Norman Reedus: Death Turns Daryl To Stone


Last week's penultimate episode of The Walking Dead featured the death of a character I've loathed since day one. But -- SPOILER ALERT -- Merle's passing ended up being bittersweet because of the steep price Daryl had to pay after stumbling upon, and subsequently murdered, his zombiefied brother.

It was a painful scene that reinforced the power The Walking Dead wields over audiences.

And Sunday's season finale promises to be equally jaw-dropping as the long-awaited showdown between Rick and The Governor comes to pass. But will Daryl be able to dry his tears and fight alongside the family he's chosen? That was just one of the questions I posed to Norman Reedus when we met up to talk all things Daryl.

ETonline: What was your first thought after reading last week's script?

Norman Reedus: "Oh man, that's going to suck." When anybody dies on this show, you want to give them the biggest send-off possible so their death means something. I didn't look at it like it was going to be great, I knew it was going to be heavy.

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ETonline: Losing Sophia was obviously hard, but this strikes me as the roughest thing that's happened to Daryl since the plague hit.

Reedus: Totally. There's these little moments of hope for Daryl, where he thinks the world can get better. There's reasons why people fight and I'm always trying to play him like he's had his back is against the wall from day one. He gets these little glimpses of hope; that the world can get better, that his life can get better, that there is a silver lining to all of this. There was so much hope in being reunited with Merle, that's why he wanted Glenn to be open to forgiving him. It was a moment of sunbeams in this storm, but the sun keeps getting taken away from him. It's hard. It's hard on everybody, and I really feel bad for Daryl.

ETonline: Will Merle's death make it harder for Daryl to muster up the energy to fight?

Reedus: Daryl just turns to stone. He gets hard. He started hard, but he gets even harder. There are so many people who want to kill this guy, and it's not even like Daryl wants to kill The Governor now, he wants to rip his face off. It's a whole new level of hate.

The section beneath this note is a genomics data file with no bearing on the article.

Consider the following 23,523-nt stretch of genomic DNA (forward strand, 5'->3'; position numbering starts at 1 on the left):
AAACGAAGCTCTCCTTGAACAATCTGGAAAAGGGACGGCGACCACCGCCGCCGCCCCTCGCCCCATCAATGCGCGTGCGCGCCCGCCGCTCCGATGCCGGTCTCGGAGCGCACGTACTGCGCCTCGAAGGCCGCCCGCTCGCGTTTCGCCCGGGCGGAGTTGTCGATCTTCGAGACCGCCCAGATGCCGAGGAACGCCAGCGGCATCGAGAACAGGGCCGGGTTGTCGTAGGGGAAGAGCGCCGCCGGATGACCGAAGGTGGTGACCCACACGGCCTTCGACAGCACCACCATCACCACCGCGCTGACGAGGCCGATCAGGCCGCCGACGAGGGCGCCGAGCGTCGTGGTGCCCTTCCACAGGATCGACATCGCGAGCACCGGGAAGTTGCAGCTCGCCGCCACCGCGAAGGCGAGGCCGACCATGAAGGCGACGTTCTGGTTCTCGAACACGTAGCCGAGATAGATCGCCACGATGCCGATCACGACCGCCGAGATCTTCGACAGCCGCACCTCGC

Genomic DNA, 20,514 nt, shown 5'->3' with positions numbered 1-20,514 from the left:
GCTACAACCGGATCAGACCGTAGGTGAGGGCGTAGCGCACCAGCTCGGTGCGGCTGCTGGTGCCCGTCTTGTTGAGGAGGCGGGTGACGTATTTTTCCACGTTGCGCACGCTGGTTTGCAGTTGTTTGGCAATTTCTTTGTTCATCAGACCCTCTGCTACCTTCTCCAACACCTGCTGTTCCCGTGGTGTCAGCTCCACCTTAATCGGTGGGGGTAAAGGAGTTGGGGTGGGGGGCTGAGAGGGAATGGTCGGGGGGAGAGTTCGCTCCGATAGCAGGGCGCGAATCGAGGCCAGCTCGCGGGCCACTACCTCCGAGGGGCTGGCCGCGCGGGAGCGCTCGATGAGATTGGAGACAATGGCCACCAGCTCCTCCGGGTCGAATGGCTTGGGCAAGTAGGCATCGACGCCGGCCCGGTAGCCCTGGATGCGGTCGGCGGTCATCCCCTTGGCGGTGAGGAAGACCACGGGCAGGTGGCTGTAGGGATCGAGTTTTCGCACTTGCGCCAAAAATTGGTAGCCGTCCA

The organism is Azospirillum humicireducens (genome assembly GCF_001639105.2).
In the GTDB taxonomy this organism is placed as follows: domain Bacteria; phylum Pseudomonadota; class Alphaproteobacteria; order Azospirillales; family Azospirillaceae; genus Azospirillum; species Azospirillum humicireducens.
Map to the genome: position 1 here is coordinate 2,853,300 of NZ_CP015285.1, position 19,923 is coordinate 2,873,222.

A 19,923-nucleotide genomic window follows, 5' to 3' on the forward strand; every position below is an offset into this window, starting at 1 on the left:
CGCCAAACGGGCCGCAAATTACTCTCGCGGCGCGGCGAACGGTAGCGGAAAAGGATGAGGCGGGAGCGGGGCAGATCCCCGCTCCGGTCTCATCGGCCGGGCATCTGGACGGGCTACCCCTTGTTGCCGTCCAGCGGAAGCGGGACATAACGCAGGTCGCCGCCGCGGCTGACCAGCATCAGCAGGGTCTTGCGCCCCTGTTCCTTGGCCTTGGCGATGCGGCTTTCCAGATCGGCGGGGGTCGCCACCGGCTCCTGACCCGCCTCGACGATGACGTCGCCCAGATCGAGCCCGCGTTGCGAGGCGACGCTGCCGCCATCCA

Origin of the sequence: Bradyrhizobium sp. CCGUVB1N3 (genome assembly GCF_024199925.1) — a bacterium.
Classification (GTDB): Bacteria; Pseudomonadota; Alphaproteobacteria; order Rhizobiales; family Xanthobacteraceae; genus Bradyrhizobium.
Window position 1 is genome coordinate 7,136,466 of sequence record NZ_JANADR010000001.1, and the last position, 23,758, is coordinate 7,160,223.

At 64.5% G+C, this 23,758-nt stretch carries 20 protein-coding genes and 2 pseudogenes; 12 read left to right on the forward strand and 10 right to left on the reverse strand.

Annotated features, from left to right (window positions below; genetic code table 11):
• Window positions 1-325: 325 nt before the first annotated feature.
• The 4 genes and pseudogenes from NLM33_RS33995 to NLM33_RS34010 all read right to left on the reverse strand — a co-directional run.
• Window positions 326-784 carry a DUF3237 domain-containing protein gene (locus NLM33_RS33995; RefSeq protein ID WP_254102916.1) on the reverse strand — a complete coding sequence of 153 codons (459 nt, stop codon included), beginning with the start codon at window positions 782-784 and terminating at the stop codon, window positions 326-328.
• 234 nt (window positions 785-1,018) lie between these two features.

ETonline: As a fan of your own show, how much are you loving what David Morrissey is doing with the role?

Reedus: It's amazing. I'm curious to see where he goes next. In climbing the mountain of that character, I think he's only about halfway there. He's only going to get meaner and tougher. You're going to see an even worse person come out.

VIDEO - (Re)Watch Merle's Big Sendoff

ETonline: Fans obviously love Daryl and Carol -- will we see any developments in their relationship this week? Does she try to soften his facade?

Reedus: Is she like an emotional roofie? [laughs] It's there, but I think their bond is so much deeper than "stick your tongue in my mouth." I like playing that and am glad the writers agree because it's so awkward when boys meet girls, girls meet boys or boys meet boys, and they want to hook up. But this is a whole different set of uncomfortable rules. They love each other on a different level -- it's not about wanting to get together, it's more like a sibling relationship. "If you hurt my sister, there's nowhere you'll be able to hide." It's an impenetrable bond. I know people want them together, but if that happens, I think it'll be more epic than, "They did it!"

ETonline: Plus, everyone is so dirty. Whenever Glenn and Maggie hook up, I can't help but think about that.

Reedus: [laughs] But you know, that could be hot too. The thing is, I get so many people on Twitter telling me to take a shower. They asked me to grow out my hair for next season, so I've been doing that, but I get to run around and be filthy and I'm having a blast. It's like a little kid's dream. Fans keep sending me soap and shampoo -- it's hysterical, but I love playing this filthy, ferocious guy and I'm not going to change.

ETonline: Lastly, what can you say about Sunday's finale?

Reedus: You have two armies of wild animals running towards each other; it's a full-blown war. It's wild, wild tension. It's epic. It's a screaming at the television, covering your eyes, big rollercoaster episode. Get ready to scream your head off.

The Walking Dead
airs Sundays at 9 p.m. on AMC.